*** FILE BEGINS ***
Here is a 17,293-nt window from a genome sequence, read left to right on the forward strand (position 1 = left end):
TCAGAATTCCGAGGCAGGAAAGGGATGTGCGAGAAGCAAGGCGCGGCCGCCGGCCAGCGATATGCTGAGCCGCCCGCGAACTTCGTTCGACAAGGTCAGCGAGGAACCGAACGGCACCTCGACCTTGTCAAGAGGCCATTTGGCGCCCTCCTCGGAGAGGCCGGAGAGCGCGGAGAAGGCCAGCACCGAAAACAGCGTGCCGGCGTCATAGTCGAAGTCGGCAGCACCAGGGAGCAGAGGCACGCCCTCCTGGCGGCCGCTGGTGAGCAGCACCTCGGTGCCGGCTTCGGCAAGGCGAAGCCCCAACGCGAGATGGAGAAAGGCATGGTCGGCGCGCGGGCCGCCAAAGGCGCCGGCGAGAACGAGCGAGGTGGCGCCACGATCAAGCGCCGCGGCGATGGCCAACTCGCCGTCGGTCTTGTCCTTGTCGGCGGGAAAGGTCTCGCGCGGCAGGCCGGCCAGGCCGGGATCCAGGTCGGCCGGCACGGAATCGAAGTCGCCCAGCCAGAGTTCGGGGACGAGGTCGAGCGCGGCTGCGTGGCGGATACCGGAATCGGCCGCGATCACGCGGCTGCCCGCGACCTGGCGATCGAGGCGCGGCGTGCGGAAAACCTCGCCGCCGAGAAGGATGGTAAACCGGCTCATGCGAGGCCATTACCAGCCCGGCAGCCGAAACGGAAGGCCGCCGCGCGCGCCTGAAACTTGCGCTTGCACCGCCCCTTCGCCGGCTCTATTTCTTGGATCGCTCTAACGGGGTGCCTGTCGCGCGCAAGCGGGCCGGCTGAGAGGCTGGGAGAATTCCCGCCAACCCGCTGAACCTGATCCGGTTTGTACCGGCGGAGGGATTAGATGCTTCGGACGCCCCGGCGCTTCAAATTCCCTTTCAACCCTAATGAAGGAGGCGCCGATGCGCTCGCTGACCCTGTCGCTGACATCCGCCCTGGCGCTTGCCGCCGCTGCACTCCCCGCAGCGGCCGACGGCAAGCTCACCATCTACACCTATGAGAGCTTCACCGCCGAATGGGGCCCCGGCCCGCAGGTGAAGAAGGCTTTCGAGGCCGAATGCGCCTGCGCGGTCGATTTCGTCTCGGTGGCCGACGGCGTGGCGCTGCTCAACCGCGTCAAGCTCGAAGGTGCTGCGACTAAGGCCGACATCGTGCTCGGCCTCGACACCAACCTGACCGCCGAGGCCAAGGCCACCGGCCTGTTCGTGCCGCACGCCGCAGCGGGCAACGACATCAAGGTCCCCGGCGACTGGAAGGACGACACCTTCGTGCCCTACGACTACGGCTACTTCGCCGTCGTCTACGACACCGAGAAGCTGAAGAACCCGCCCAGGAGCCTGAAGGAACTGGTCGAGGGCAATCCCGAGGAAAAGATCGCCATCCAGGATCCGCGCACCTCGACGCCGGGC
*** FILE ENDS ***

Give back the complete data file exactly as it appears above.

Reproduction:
Here is a 17,293-nt window from a genome sequence, read left to right on the forward strand (position 1 = left end):
TCAGAATTCCGAGGCAGGAAAGGGATGTGCGAGAAGCAAGGCGCGGCCGCCGGCCAGCGATATGCTGAGCCGCCCGCGAACTTCGTTCGACAAGGTCAGCGAGGAACCGAACGGCACCTCGACCTTGTCAAGAGGCCATTTGGCGCCCTCCTCGGAGAGGCCGGAGAGCGCGGAGAAGGCCAGCACCGAAAACAGCGTGCCGGCGTCATAGTCGAAGTCGGCAGCACCAGGGAGCAGAGGCACGCCCTCCTGGCGGCCGCTGGTGAGCAGCACCTCGGTGCCGGCTTCGGCAAGGCGAAGCCCCAACGCGAGATGGAGAAAGGCATGGTCGGCGCGCGGGCCGCCAAAGGCGCCGGCGAGAACGAGCGAGGTGGCGCCACGATCAAGCGCCGCGGCGATGGCCAACTCGCCGTCGGTCTTGTCCTTGTCGGCGGGAAAGGTCTCGCGCGGCAGGCCGGCCAGGCCGGGATCCAGGTCGGCCGGCACGGAATCGAAGTCGCCCAGCCAGAGTTCGGGGACGAGGTCGAGCGCGGCTGCGTGGCGGATACCGGAATCGGCCGCGATCACGCGGCTGCCCGCGACCTGGCGATCGAGGCGCGGCGTGCGGAAAACCTCGCCGCCGAGAAGGATGGTAAACCGGCTCATGCGAGGCCATTACCAGCCCGGCAGCCGAAACGGAAGGCCGCCGCGCGCGCCTGAAACTTGCGCTTGCACCGCCCCTTCGCCGGCTCTATTTCTTGGATCGCTCTAACGGGGTGCCTGTCGCGCGCAAGCGGGCCGGCTGAGAGGCTGGGAGAATTCCCGCCAACCCGCTGAACCTGATCCGGTTTGTACCGGCGGAGGGATTAGATGCTTCGGACGCCCCGGCGCTTCAAATTCCCTTTCAACCCTAATGAAGGAGGCGCCGATGCGCTCGCTGACCCTGTCGCTGACATCCGCCCTGGCGCTTGCCGCCGCTGCACTCCCCGCAGCGGCCGACGGCAAGCTCACCATCTACACCTATGAGAGCTTCACCGCCGAATGGGGCCCCGGCCCGCAGGTGAAGAAGGCTTTCGAGGCCGAATGCGCCTGCGCGGTCGATTTCGTCTCGGTGGCCGACGGCGTGGCGCTGCTCAACCGCGTCAAGCTCGAAGGTGCTGCGACTAAGGCCGACATCGTGCTCGGCCTCGACACCAACCTGACCGCCGAGGCCAAGGCCACCGGCCTGTTCGTGCCGCACGCCGCAGCGGGCAACGACATCAAGGTCCCCGGCGACTGGAAGGACGACACCTTCGTGCCCTACGACTACGGCTACTTCGCCGTCGTCTACGACACCGAGAAGCTGAAGAACCCGCCCAGGAGCCTGAAGGAACTGGTCGAGGGCAATCCCGAGGAAAAGATCGCCATCCAGGATCCGCGCACCTCGACGCCGGGC